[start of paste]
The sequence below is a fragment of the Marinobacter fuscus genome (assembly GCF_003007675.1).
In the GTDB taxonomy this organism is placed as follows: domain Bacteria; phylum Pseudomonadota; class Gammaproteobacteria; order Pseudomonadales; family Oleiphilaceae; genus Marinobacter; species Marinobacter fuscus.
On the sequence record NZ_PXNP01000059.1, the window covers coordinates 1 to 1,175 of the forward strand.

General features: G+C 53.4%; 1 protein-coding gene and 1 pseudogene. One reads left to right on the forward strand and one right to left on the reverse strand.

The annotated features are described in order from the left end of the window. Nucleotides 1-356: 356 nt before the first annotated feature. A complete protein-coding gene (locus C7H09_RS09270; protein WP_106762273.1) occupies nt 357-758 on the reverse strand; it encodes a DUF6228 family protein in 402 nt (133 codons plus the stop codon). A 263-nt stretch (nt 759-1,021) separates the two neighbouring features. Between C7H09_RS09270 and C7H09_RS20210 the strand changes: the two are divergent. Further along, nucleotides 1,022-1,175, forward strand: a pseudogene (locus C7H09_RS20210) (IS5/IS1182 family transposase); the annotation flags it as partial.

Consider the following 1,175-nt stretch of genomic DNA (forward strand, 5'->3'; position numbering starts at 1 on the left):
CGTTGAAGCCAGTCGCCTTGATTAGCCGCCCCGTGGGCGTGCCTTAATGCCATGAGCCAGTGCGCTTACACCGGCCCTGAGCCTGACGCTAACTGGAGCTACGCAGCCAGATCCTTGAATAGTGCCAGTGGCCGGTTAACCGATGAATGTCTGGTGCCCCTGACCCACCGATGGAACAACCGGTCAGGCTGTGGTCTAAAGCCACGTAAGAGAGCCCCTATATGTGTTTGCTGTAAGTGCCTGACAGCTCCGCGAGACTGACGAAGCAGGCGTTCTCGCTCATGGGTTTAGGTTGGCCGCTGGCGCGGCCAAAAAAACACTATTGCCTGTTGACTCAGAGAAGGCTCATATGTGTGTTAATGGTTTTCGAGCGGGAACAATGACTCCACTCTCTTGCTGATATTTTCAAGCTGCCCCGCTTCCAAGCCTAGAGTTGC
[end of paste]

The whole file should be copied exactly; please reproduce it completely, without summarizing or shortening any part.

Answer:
The sequence below is a fragment of the Marinobacter fuscus genome (assembly GCF_003007675.1).
In the GTDB taxonomy this organism is placed as follows: domain Bacteria; phylum Pseudomonadota; class Gammaproteobacteria; order Pseudomonadales; family Oleiphilaceae; genus Marinobacter; species Marinobacter fuscus.
On the sequence record NZ_PXNP01000059.1, the window covers coordinates 1 to 1,175 of the forward strand.

General features: G+C 53.4%; 1 protein-coding gene and 1 pseudogene. One reads left to right on the forward strand and one right to left on the reverse strand.

The annotated features are described in order from the left end of the window. Nucleotides 1-356: 356 nt before the first annotated feature. A complete protein-coding gene (locus C7H09_RS09270; protein WP_106762273.1) occupies nt 357-758 on the reverse strand; it encodes a DUF6228 family protein in 402 nt (133 codons plus the stop codon). A 263-nt stretch (nt 759-1,021) separates the two neighbouring features. Between C7H09_RS09270 and C7H09_RS20210 the strand changes: the two are divergent. Further along, nucleotides 1,022-1,175, forward strand: a pseudogene (locus C7H09_RS20210) (IS5/IS1182 family transposase); the annotation flags it as partial.

Consider the following 1,175-nt stretch of genomic DNA (forward strand, 5'->3'; position numbering starts at 1 on the left):
CGTTGAAGCCAGTCGCCTTGATTAGCCGCCCCGTGGGCGTGCCTTAATGCCATGAGCCAGTGCGCTTACACCGGCCCTGAGCCTGACGCTAACTGGAGCTACGCAGCCAGATCCTTGAATAGTGCCAGTGGCCGGTTAACCGATGAATGTCTGGTGCCCCTGACCCACCGATGGAACAACCGGTCAGGCTGTGGTCTAAAGCCACGTAAGAGAGCCCCTATATGTGTTTGCTGTAAGTGCCTGACAGCTCCGCGAGACTGACGAAGCAGGCGTTCTCGCTCATGGGTTTAGGTTGGCCGCTGGCGCGGCCAAAAAAACACTATTGCCTGTTGACTCAGAGAAGGCTCATATGTGTGTTAATGGTTTTCGAGCGGGAACAATGACTCCACTCTCTTGCTGATATTTTCAAGCTGCCCCGCTTCCAAGCCTAGAGTTGC